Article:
# Central Limit theorem

Original article was published on Deep Learning on Medium

# Central Limit theorem

## Inferential Statistics

Central limit theorem states that the sampling distribution of the sample means(take the means of batches) approximates the normal distribution, having any distribution on the population.

This theorem is one of the most important, we can use it to make inference based on the Normal distribution, the easiest to analyze, regardless of the population distribution.

# Theorem

Let X1, . . , Xn be a random sample from some population with mean μ and

variance σ2. Then for large n:

The mean of X is approximately normally distributed with mean μ and variance σ2/n.

That means that having any distribution if we take random samples with replacement and calculate the mean of each sample, the distribution of the result means will approximately be a normal distribution.

A random sample with replacement means that we can take all values in all sames, one value can be in all the samples.

There’s no rule for the sufficient size of original data and the random samples that we need to use, but statisticians often repeat the rule of sample size larger than 30. But in cases of hard skewness, these values can reach 40 or more.

The number of elements for each sample will depend on each case and there’s no rule to define it, so we need to try distinct values.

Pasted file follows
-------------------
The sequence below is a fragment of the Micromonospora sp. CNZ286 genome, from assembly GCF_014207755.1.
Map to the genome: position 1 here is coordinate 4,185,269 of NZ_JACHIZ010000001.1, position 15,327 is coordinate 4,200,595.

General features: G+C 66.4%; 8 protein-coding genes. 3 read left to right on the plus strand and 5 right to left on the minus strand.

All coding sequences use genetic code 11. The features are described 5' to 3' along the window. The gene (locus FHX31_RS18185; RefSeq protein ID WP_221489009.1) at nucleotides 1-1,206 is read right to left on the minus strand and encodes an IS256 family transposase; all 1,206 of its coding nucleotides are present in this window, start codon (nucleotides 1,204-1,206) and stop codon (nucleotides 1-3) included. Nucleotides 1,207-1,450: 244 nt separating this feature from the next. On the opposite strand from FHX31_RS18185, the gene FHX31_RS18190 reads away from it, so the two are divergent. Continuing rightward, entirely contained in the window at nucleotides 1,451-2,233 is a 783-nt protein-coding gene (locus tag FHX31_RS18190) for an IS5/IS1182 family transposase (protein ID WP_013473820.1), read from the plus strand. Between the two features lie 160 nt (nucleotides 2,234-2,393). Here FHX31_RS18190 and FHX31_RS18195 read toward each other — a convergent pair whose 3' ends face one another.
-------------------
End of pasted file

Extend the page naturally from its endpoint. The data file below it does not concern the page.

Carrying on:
Central Limit Theorem can be used on continuous and dichotomous data, let’s make some examples.

# Examples

## Left Skewed Data

The first example is applied over a left-skewed data, the original data is from a population of 1000 individuals and has the following skewness:

Let’s try to apply Central Limit Theorem to get a normal distribution, we will try out distinct sizes, we will start with n = 10:

As we can see the result is similar to a normal distribution, let’s check it with the Shapiro Test (Test used to check if a distribution is normal, it will be explained in next posts):

Statistics=0.9887740015983582, p=6.264754119911231e-07
Sample does not look Normal (reject H0)

The results are quite promising, but it does not pass the Shapiro Test, let’s increase the size of n to be 15.

After increasing the size of samples, we’re passing the Shapiro Test with a 99% confidence:

Statistics=0.9943469762802124, p=0.000821537512820214
Sample does not look Normal (reject H0)

After some try and error, you will be able to reach a normal distribution and use it as data for your models.

# Summary

This post introduces THE THEOREM that allows data scientists to work with a distribution with the best properties.

Normal Distributions gives data scientists a lot of tools easy to apply and needed for nearly all classic machine learning models.